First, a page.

ArticlePDF Available

ISIS beheading videos: the scariest part is how well their propaganda is working

Authors:

Abstract

The most effective propaganda is simple, direct and repetitive. The reporter-turned-captive narrative does not require some lengthy textbook to explain: the captive makes a statement of his last will and testament that directly ties the accompanying violent act to his indictment. The US and UK military-media-industrial complex is made to look impotent in its response. The propagandists come across as a credible threat to a secular, pluralistic way of life that far too many of us, apparently, take for granted.
Isis beheading videos: the scariest part is how well their propaganda is working
Nancy Snow
The Guardian, Wed 3 Sep 2014
https://www.theguardian.com/commentisfree/2014/sep/03/isis-beheading-videos-propaganda-
working
What are you more likely to click? President Obama making a statement about the Islamic State
(Isis) before he returns to play golf ... or an American man on his knees, in a bright orange
jumpsuit, on what looks like the surface of the moon, with a ninja-like warrior standing
triumphantly next to him, knife ready to perform the ultimate subhuman act?
I haven’t watched the beheading videos of the journalists Steven Sotloff or James Foley even a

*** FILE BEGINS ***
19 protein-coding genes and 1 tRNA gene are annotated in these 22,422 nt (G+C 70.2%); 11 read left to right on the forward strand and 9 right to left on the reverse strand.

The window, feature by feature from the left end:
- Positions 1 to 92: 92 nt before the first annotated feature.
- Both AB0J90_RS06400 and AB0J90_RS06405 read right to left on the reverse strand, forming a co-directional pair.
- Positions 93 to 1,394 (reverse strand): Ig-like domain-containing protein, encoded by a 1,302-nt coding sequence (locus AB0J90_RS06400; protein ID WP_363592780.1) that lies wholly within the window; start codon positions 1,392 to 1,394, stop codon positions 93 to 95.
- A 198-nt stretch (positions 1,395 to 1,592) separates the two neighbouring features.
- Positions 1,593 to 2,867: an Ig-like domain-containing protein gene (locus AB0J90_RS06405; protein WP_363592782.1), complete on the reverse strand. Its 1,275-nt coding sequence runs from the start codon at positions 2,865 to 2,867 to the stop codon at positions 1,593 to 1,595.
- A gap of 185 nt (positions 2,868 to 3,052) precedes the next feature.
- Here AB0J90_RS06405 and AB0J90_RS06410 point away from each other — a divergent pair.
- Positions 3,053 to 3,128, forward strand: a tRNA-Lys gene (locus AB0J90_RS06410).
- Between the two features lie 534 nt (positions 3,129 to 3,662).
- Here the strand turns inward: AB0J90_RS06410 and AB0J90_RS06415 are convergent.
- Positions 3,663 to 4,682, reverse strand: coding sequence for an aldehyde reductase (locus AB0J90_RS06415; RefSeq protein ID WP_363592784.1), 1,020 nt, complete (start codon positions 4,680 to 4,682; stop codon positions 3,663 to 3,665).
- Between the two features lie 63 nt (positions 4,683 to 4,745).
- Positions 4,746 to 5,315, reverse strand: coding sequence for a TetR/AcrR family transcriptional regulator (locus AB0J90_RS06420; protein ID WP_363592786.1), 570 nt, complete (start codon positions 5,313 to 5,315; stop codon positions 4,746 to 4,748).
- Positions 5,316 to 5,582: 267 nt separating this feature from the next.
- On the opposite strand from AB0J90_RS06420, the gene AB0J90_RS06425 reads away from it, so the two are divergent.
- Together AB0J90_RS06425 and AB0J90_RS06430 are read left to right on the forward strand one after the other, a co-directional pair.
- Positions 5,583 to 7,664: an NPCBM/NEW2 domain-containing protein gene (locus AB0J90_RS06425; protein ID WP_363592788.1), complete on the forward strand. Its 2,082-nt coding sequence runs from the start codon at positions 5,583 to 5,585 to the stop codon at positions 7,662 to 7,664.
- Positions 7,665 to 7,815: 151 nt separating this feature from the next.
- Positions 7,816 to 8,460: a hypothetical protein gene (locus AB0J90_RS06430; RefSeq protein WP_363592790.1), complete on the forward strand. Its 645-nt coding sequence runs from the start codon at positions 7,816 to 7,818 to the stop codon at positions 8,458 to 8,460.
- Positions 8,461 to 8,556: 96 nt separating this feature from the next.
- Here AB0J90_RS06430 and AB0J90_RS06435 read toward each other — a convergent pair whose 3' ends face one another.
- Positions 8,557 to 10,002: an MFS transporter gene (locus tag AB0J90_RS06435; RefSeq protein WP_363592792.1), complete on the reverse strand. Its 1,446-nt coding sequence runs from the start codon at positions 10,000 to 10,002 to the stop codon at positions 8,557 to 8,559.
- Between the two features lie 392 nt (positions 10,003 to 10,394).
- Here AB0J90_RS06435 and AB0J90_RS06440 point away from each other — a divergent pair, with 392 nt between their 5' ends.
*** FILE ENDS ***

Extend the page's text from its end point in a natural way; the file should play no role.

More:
few seconds of Daniel Pearl was too much for me but I know good propaganda when I see it,
even for a second. I used to be a government propagandist with the US Information Agency, and
Isis is good at propaganda.
Not that there is anything good, morally, about these political snuff films, which are now spread
across the web so quickly as to assume a form of violent hardcore porn. But as a recruitment
tool, the videos and, sadly, there may be more wake up the senses, and Western powers
would be foolish to downplay the brilliant auteurism of Isis as Manpower Inc, a kind of
production company for manufactured evil.
Advertisement
Not that Isis is actually interested in a real nation-state beyond violence, or that we should
presume their extreme ideology will get them anywhere, but the group has proved very effective
at reaching people who have lost all other meaningful points of reference. Facebook postings by
armchair life coaches BELIEVE IN YOURSELF, IT CAN ONLY GET BETTER are
ineffectual drivel to would-be Isis recruits. These videos become more than just don’t-click bait
for Westerners; they are an appeal to men far and wide to give up their mythological “fat jobs” in
order to fight to the death for a life with “meaning” – and fighting to the death is not a temporary
job.
The most effective propaganda is simple, direct and repetitive. The reporter-turned-captive
narrative does not require some lengthy textbook to explain: the captive makes a statement of his
last will and testament that directly ties the accompanying violent act to his indictment. The US
and UK military-media-industrial complex is made to look impotent in its response. The
propagandists come across as a credible threat to a secular, pluralistic way of life that far too
many of us, apparently, take for granted.
Isis clearly thinks that its opponents have a certain set of assumptions, that they are, apparently,
coldhearted, psychopathic killers. And they play into that. The message is direct and clear: Don’t
mess with us. We will do exactly what we said we will do. No ransom? He dies.
This is pretty straightforward messaging, not the kind of propaganda that distorts facts to present
an alternative reality. Isis demonstrates to its supporters the same message consistently: Western